District court does not need to verbalize claimed design in design patent if its reasoning is apparent

Fed. Cir. affirmed summary judgment of invalidity of two design patents for obviousness. The patents claim designs for football and baseball jerseys for dogs.Dog in jersey_200pxwide The district court had found obviousness by combining a "primary reference" with one of several "secondary references," and the patentee challenged whether various prior art was properly considered a primary or secondary reference.

MRC Innovations, Inc. v. Hunter Mfg., LLP, __ F.3d __ (Fed. Cir. Apr. 2, 2014) (Rader, PROST, Chen) (N.D. Ohio Gaughan) (2 of 5 stars)

Primary Reference: A Philadelphia Eagles dog jersey was a proper primary reference for the football jersey patent even if the district court did not translate the claimed design into verbal description: "[T]he district court did not err by failing to provide an express verbal description of the claimed design; rather, it described the claimed design in the context of comparing it to the prior art." Slip op. at 8. Moreover, the Eagles jersey was "basically the same" as the patent because it provides the same "overall visual impression." Id. at 9. The "slight differences" between the two did not defeat obviousness: "if the designs were identical, no obviousness analysis would be required." Id.

Secondary References: Two secondary references were properly combined with the primary reference because they were "so related to the primary reference" that they would "motivate the skilled artisan to make the claimed design." Id. at 11. It was unnecessary to separately articulate why the skilled artisan would combine them because "it is the mere similarity in appearance that itself provides the suggestion that one should apply certain features to another design." Id. at 12. Moreover, the patent was still obvious despite the absence of one insubstantial element from any prior art reference: "on numerous occasions we have invalidated design patents despite the inclusion of ornamental features that were entirely absent from prior art designs." Id. at 14.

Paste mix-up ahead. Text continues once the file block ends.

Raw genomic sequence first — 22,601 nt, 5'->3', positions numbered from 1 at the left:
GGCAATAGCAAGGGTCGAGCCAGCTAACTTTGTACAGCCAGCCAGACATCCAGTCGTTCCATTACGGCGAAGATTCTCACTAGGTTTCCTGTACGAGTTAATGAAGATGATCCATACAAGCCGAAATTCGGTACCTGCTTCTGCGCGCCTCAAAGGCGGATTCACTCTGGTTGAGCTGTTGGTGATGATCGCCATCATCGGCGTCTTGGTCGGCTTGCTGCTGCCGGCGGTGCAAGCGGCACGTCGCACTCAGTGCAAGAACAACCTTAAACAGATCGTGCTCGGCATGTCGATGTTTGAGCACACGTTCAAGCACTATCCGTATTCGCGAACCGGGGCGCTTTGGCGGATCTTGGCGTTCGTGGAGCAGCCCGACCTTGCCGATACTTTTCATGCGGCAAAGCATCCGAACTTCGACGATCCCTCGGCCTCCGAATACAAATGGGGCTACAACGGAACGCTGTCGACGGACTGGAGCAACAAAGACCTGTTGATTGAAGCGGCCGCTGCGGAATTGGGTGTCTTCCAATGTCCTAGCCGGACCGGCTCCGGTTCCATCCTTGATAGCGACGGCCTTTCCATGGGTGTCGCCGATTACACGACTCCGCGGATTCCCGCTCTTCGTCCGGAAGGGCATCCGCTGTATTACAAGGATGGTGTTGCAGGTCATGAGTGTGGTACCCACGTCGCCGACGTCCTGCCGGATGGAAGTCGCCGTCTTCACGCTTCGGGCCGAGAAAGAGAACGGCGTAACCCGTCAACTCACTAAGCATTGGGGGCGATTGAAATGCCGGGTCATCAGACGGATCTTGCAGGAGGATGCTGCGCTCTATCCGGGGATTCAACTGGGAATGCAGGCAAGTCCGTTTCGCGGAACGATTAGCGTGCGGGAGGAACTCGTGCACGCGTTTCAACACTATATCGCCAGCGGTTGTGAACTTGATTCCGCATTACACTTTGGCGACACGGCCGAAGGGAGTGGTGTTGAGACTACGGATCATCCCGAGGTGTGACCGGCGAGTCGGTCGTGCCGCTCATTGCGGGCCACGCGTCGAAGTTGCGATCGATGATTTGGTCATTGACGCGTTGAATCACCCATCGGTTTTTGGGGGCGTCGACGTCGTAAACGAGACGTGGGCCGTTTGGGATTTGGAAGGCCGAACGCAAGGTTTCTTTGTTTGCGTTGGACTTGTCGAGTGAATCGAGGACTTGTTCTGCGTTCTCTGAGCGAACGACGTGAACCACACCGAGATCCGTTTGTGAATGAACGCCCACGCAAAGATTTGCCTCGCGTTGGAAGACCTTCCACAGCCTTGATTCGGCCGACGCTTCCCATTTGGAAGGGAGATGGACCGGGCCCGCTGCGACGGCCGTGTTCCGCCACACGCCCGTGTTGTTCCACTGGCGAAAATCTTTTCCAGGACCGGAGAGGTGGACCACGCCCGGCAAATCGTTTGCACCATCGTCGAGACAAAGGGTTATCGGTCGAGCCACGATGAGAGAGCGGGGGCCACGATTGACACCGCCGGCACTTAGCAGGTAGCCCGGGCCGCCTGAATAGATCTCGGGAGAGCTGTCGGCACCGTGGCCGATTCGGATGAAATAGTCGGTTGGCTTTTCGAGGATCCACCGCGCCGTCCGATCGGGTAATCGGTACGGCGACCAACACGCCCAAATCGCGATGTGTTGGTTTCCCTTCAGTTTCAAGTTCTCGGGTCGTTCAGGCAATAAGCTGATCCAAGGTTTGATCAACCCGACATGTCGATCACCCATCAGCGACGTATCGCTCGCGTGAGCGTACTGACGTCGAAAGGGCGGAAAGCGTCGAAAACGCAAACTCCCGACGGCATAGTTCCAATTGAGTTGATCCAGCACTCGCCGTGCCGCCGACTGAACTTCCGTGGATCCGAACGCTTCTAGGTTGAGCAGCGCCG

Secondary Considerations: The patentee failed to meet its "burden of production to demonstrate a nexus between the claimed design and the secondary considerations," so its allegations could not overcome the other evidence of obviousness. Id. at 15-16

Finally, the Fed. Cir. affirmed obviousness of the baseball jersey patent for similar reasons as those for the football jersey patent.